I find it almost pointless to attempt to describe and review “The Darjeeling Limited” because the best way to describe any element of the film would be by saying it is a Wes Anderson movie. What does it look like? It looks like Wes Anderson shot it. Is it funny? That would depend on whether you thought Wes Anderson movies were funny. What’s it about? I have no idea.
Does it sound like I don’t like this movie? Film criticism is about describing the reaction you personally had as a viewer and about how you changed upon coming out of it. I can sadly report however that I had little to no reaction to it. The seemingly pointless irreverence of the film is well made, quirky and atmospheric, but it bounced off me as though there were nothing to gain from the experience.
It tells the story of three oddball brothers who come together for the first time in a year since their father’s funeral to ride the Darjeeling Limited train and explore India for an enlightening experience.
Peter, Jack and Francis (Adrien Brody, Jason Schwartzman and Owen Wilson) each have their own series of quirks and traits that actually paint a vivid tapestry of character development within the context of the film but do little outside of it. There is nothing much to compare and relate to in the characters’ actions, and the same is true for the supporting cast. Take the similar series of oddballs in Anderson’s own “The Life Aquatic with Steve Zissou,” and the peculiarities of a few characters do wonders because they exist in an equally estranged world that fits their personalities. The brothers of “The Darjeeling Limited” are out of place in the rest of this movie, and the film feels empty because it is content on sticking with them.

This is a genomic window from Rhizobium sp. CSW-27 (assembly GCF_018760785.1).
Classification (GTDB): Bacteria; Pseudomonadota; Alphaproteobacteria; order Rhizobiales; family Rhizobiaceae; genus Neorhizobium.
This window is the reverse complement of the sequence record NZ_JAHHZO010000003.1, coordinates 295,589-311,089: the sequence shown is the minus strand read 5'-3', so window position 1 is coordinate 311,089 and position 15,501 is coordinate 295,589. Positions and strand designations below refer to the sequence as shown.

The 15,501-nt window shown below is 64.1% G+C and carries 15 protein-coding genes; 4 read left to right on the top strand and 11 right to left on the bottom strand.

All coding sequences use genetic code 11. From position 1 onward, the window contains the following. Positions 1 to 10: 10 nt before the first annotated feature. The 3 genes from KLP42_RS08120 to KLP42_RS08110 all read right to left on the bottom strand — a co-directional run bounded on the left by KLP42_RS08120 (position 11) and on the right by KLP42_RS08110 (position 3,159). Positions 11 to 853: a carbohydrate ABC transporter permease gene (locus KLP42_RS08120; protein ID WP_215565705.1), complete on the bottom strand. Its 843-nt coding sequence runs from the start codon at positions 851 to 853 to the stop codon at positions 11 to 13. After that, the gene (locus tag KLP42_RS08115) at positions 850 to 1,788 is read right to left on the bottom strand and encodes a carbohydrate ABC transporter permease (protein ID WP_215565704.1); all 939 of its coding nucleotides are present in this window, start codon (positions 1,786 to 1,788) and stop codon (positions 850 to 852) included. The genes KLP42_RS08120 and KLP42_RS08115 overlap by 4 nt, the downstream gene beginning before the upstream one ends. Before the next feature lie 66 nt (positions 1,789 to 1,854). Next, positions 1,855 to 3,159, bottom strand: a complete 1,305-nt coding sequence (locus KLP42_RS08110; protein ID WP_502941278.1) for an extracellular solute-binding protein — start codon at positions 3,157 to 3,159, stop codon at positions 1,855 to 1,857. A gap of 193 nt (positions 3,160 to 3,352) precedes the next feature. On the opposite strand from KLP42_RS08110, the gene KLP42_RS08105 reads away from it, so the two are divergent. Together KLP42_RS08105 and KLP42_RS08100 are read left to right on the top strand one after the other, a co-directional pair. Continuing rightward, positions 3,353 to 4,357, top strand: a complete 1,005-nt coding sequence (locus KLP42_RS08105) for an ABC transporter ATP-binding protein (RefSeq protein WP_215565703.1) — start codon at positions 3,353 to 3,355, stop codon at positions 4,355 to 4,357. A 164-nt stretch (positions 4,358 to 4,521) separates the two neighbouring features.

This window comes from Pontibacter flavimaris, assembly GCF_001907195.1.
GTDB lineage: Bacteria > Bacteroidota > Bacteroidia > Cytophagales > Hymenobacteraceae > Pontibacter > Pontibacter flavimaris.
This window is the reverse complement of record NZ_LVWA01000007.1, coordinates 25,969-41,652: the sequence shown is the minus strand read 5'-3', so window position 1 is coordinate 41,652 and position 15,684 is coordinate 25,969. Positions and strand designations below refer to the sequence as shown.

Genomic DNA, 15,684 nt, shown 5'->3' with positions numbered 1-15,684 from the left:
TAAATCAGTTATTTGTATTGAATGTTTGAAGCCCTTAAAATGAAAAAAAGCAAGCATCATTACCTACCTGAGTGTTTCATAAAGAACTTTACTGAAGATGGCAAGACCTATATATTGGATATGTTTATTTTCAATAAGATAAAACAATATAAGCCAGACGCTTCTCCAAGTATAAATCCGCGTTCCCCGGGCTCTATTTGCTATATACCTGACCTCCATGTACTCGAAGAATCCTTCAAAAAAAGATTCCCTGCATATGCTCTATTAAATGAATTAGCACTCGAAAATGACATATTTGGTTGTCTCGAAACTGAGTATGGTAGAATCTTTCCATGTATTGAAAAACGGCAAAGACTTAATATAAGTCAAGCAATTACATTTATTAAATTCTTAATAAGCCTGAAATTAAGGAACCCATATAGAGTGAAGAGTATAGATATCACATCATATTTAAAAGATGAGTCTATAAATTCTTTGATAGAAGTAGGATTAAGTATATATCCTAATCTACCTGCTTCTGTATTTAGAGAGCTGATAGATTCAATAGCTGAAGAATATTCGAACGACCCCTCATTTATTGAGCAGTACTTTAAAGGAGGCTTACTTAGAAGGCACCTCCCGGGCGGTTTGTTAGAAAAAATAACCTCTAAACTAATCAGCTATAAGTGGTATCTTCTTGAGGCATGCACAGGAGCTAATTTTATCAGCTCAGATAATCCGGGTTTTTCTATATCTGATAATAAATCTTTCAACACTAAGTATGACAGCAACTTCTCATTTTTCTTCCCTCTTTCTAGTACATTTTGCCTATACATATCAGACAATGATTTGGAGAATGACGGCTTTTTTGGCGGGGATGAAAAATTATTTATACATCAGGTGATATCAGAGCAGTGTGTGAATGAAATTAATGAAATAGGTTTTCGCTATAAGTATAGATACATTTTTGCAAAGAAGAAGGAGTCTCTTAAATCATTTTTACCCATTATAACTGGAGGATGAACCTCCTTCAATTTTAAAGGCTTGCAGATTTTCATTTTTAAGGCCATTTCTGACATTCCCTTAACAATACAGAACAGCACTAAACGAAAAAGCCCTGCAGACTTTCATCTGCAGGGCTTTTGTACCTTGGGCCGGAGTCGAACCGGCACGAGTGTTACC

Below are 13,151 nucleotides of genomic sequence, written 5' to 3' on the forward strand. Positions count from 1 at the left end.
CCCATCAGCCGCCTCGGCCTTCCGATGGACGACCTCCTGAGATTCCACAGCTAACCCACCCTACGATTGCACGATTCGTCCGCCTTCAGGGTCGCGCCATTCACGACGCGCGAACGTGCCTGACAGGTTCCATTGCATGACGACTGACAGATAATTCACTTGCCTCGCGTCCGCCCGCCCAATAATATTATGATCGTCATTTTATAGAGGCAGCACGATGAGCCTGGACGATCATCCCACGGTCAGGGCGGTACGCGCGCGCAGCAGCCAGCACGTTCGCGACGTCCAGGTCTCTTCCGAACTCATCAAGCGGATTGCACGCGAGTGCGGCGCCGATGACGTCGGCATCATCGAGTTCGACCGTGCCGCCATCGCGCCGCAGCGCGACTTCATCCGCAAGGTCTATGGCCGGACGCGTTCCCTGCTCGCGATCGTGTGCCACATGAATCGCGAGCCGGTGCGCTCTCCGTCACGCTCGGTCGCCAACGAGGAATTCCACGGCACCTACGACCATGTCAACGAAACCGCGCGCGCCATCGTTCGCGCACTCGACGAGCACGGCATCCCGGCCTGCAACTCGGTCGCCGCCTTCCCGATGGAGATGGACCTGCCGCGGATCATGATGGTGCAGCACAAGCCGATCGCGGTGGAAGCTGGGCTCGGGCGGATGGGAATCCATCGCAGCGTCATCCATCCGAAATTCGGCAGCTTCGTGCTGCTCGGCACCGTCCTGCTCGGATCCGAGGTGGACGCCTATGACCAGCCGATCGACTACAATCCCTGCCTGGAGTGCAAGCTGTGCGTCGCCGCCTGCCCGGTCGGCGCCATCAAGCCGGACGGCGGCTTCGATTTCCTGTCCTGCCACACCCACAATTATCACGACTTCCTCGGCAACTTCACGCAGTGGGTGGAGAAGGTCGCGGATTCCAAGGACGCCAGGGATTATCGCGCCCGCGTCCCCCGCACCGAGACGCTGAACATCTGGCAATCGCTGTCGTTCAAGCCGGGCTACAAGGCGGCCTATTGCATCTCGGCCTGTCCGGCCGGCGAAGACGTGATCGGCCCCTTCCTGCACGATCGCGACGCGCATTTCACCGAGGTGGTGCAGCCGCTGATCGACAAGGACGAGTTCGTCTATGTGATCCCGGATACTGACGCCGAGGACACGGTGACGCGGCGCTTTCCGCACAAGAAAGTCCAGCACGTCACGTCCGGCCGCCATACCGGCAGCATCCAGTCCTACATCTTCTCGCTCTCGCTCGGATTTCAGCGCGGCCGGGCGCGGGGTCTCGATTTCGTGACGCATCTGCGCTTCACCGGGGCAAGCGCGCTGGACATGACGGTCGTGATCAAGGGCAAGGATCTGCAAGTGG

And yet I cannot fault the film for being somewhat brilliant in light of its own context. I was surprised at how self aware and clever the film was in creating a remarkably symmetrical and tidy narrative despite what seems like incoherent and mindless messing about for the rest of the film. There is a more dramatic moment in which the brothers dive into some river rapids to rescue three drowning kids, and the back story that comes from this is one of the perfectly choreographed and executed highlights of the film.
The truth is I’ve never been fully receptive to any of Anderson’s films. I’ll have to revisit it, but I may have had the same reaction to “The Royal Tenenbaums,” a film some consider is the best film of the last decade. I think something like “The Life Aquatic” is simply inherently funny, whereas there is an understated mood and air to “The Darjeeling Limited” that for me only works in sparing doses.
The moments of brilliance and moments of pretension blended throughout the film simply left me cold. I can’t say whether I loved it or hated it, and you may find the answer to be both.